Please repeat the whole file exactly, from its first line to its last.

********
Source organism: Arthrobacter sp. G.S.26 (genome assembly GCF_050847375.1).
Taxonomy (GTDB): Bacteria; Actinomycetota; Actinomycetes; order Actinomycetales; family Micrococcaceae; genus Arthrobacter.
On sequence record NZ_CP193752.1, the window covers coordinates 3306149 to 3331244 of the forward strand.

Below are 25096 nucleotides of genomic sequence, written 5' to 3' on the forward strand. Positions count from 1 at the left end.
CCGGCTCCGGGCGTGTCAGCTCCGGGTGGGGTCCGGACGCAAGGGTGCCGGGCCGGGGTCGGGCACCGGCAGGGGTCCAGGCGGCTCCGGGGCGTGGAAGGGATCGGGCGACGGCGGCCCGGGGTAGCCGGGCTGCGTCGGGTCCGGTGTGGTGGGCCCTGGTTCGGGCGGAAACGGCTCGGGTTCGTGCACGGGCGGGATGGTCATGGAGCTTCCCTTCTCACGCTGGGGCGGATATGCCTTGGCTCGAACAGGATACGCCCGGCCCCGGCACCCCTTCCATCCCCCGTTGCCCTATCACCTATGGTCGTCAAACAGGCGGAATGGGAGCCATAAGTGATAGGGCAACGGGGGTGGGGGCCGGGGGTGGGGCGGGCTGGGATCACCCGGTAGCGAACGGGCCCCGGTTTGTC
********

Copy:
Source organism: Arthrobacter sp. G.S.26 (genome assembly GCF_050847375.1).
Taxonomy (GTDB): Bacteria; Actinomycetota; Actinomycetes; order Actinomycetales; family Micrococcaceae; genus Arthrobacter.
On sequence record NZ_CP193752.1, the window covers coordinates 3306149 to 3331244 of the forward strand.

Below are 25096 nucleotides of genomic sequence, written 5' to 3' on the forward strand. Positions count from 1 at the left end.
CCGGCTCCGGGCGTGTCAGCTCCGGGTGGGGTCCGGACGCAAGGGTGCCGGGCCGGGGTCGGGCACCGGCAGGGGTCCAGGCGGCTCCGGGGCGTGGAAGGGATCGGGCGACGGCGGCCCGGGGTAGCCGGGCTGCGTCGGGTCCGGTGTGGTGGGCCCTGGTTCGGGCGGAAACGGCTCGGGTTCGTGCACGGGCGGGATGGTCATGGAGCTTCCCTTCTCACGCTGGGGCGGATATGCCTTGGCTCGAACAGGATACGCCCGGCCCCGGCACCCCTTCCATCCCCCGTTGCCCTATCACCTATGGTCGTCAAACAGGCGGAATGGGAGCCATAAGTGATAGGGCAACGGGGGTGGGGGCCGGGGGTGGGGCGGGCTGGGATCACCCGGTAGCGAACGGGCCCCGGTTTGTC